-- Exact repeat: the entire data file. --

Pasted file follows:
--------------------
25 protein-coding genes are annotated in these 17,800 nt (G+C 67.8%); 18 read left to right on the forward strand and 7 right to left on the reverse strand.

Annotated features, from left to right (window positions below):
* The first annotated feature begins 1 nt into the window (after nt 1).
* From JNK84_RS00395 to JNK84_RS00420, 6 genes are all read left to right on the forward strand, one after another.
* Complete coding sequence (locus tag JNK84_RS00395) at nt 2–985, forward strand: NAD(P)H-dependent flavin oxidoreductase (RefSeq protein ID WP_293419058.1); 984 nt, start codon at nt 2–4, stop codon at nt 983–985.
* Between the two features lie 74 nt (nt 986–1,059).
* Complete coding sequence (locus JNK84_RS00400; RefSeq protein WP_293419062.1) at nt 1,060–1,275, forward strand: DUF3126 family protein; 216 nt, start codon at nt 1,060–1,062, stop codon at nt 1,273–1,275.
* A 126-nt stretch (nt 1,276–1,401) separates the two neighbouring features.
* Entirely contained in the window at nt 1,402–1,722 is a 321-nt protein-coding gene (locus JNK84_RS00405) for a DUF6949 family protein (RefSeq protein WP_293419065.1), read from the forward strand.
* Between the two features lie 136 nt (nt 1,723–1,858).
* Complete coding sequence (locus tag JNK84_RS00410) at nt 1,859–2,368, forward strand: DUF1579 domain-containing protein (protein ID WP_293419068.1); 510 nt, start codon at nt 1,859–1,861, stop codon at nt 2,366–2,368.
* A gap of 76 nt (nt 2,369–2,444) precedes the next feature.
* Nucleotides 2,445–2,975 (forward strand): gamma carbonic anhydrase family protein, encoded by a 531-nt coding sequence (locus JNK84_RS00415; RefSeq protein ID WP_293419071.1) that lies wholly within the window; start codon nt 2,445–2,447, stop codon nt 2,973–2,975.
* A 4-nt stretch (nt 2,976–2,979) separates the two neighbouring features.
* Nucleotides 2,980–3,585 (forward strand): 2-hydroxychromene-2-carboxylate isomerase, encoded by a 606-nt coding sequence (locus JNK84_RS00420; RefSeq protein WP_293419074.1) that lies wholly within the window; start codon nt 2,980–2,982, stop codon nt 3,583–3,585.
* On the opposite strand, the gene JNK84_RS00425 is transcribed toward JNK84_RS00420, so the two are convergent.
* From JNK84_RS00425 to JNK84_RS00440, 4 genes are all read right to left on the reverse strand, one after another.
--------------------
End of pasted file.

25 protein-coding genes are annotated in these 17,800 nt (G+C 67.8%); 18 read left to right on the forward strand and 7 right to left on the reverse strand.

Annotated features, from left to right (window positions below):
* The first annotated feature begins 1 nt into the window (after nt 1).
* From JNK84_RS00395 to JNK84_RS00420, 6 genes are all read left to right on the forward strand, one after another.
* Complete coding sequence (locus tag JNK84_RS00395) at nt 2–985, forward strand: NAD(P)H-dependent flavin oxidoreductase (RefSeq protein ID WP_293419058.1); 984 nt, start codon at nt 2–4, stop codon at nt 983–985.
* Between the two features lie 74 nt (nt 986–1,059).
* Complete coding sequence (locus JNK84_RS00400; RefSeq protein WP_293419062.1) at nt 1,060–1,275, forward strand: DUF3126 family protein; 216 nt, start codon at nt 1,060–1,062, stop codon at nt 1,273–1,275.
* A 126-nt stretch (nt 1,276–1,401) separates the two neighbouring features.
* Entirely contained in the window at nt 1,402–1,722 is a 321-nt protein-coding gene (locus JNK84_RS00405) for a DUF6949 family protein (RefSeq protein WP_293419065.1), read from the forward strand.
* Between the two features lie 136 nt (nt 1,723–1,858).
* Complete coding sequence (locus tag JNK84_RS00410) at nt 1,859–2,368, forward strand: DUF1579 domain-containing protein (protein ID WP_293419068.1); 510 nt, start codon at nt 1,859–1,861, stop codon at nt 2,366–2,368.
* A gap of 76 nt (nt 2,369–2,444) precedes the next feature.
* Nucleotides 2,445–2,975 (forward strand): gamma carbonic anhydrase family protein, encoded by a 531-nt coding sequence (locus JNK84_RS00415; RefSeq protein ID WP_293419071.1) that lies wholly within the window; start codon nt 2,445–2,447, stop codon nt 2,973–2,975.
* A 4-nt stretch (nt 2,976–2,979) separates the two neighbouring features.
* Nucleotides 2,980–3,585 (forward strand): 2-hydroxychromene-2-carboxylate isomerase, encoded by a 606-nt coding sequence (locus JNK84_RS00420; RefSeq protein WP_293419074.1) that lies wholly within the window; start codon nt 2,980–2,982, stop codon nt 3,583–3,585.
* On the opposite strand, the gene JNK84_RS00425 is transcribed toward JNK84_RS00420, so the two are convergent.
* From JNK84_RS00425 to JNK84_RS00440, 4 genes are all read right to left on the reverse strand, one after another.